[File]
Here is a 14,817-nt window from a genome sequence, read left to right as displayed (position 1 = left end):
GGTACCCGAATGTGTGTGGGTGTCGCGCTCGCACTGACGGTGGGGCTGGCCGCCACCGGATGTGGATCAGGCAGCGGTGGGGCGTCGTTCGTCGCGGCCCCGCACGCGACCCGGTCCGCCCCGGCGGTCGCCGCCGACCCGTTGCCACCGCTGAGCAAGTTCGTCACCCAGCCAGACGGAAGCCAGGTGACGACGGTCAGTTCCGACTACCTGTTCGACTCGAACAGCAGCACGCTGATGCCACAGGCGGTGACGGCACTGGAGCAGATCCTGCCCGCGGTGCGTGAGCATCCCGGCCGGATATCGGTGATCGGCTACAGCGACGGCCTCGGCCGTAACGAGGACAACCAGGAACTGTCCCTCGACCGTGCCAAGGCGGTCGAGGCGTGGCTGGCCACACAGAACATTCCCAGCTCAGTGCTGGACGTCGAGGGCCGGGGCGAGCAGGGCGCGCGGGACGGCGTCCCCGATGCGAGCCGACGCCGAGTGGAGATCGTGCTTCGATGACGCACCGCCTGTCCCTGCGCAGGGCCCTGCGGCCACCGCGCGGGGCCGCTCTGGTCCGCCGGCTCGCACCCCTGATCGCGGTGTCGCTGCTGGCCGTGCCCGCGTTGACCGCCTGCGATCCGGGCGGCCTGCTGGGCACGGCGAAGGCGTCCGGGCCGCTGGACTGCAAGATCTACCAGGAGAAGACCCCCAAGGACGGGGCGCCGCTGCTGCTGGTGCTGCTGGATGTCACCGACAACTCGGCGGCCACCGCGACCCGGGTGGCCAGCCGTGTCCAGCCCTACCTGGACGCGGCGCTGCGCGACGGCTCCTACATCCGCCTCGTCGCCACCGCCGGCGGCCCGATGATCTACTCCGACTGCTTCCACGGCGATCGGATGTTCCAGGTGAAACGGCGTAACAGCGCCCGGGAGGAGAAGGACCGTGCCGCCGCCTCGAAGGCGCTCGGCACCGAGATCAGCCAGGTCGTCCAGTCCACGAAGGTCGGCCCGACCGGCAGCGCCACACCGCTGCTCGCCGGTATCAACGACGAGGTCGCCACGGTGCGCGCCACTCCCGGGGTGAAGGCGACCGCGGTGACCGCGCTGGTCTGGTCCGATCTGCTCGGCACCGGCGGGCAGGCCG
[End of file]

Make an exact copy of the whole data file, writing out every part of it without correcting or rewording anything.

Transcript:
Here is a 14,817-nt window from a genome sequence, read left to right as displayed (position 1 = left end):
GGTACCCGAATGTGTGTGGGTGTCGCGCTCGCACTGACGGTGGGGCTGGCCGCCACCGGATGTGGATCAGGCAGCGGTGGGGCGTCGTTCGTCGCGGCCCCGCACGCGACCCGGTCCGCCCCGGCGGTCGCCGCCGACCCGTTGCCACCGCTGAGCAAGTTCGTCACCCAGCCAGACGGAAGCCAGGTGACGACGGTCAGTTCCGACTACCTGTTCGACTCGAACAGCAGCACGCTGATGCCACAGGCGGTGACGGCACTGGAGCAGATCCTGCCCGCGGTGCGTGAGCATCCCGGCCGGATATCGGTGATCGGCTACAGCGACGGCCTCGGCCGTAACGAGGACAACCAGGAACTGTCCCTCGACCGTGCCAAGGCGGTCGAGGCGTGGCTGGCCACACAGAACATTCCCAGCTCAGTGCTGGACGTCGAGGGCCGGGGCGAGCAGGGCGCGCGGGACGGCGTCCCCGATGCGAGCCGACGCCGAGTGGAGATCGTGCTTCGATGACGCACCGCCTGTCCCTGCGCAGGGCCCTGCGGCCACCGCGCGGGGCCGCTCTGGTCCGCCGGCTCGCACCCCTGATCGCGGTGTCGCTGCTGGCCGTGCCCGCGTTGACCGCCTGCGATCCGGGCGGCCTGCTGGGCACGGCGAAGGCGTCCGGGCCGCTGGACTGCAAGATCTACCAGGAGAAGACCCCCAAGGACGGGGCGCCGCTGCTGCTGGTGCTGCTGGATGTCACCGACAACTCGGCGGCCACCGCGACCCGGGTGGCCAGCCGTGTCCAGCCCTACCTGGACGCGGCGCTGCGCGACGGCTCCTACATCCGCCTCGTCGCCACCGCCGGCGGCCCGATGATCTACTCCGACTGCTTCCACGGCGATCGGATGTTCCAGGTGAAACGGCGTAACAGCGCCCGGGAGGAGAAGGACCGTGCCGCCGCCTCGAAGGCGCTCGGCACCGAGATCAGCCAGGTCGTCCAGTCCACGAAGGTCGGCCCGACCGGCAGCGCCACACCGCTGCTCGCCGGTATCAACGACGAGGTCGCCACGGTGCGCGCCACTCCCGGGGTGAAGGCGACCGCGGTGACCGCGCTGGTCTGGTCCGATCTGCTCGGCACCGGCGGGCAGGCCG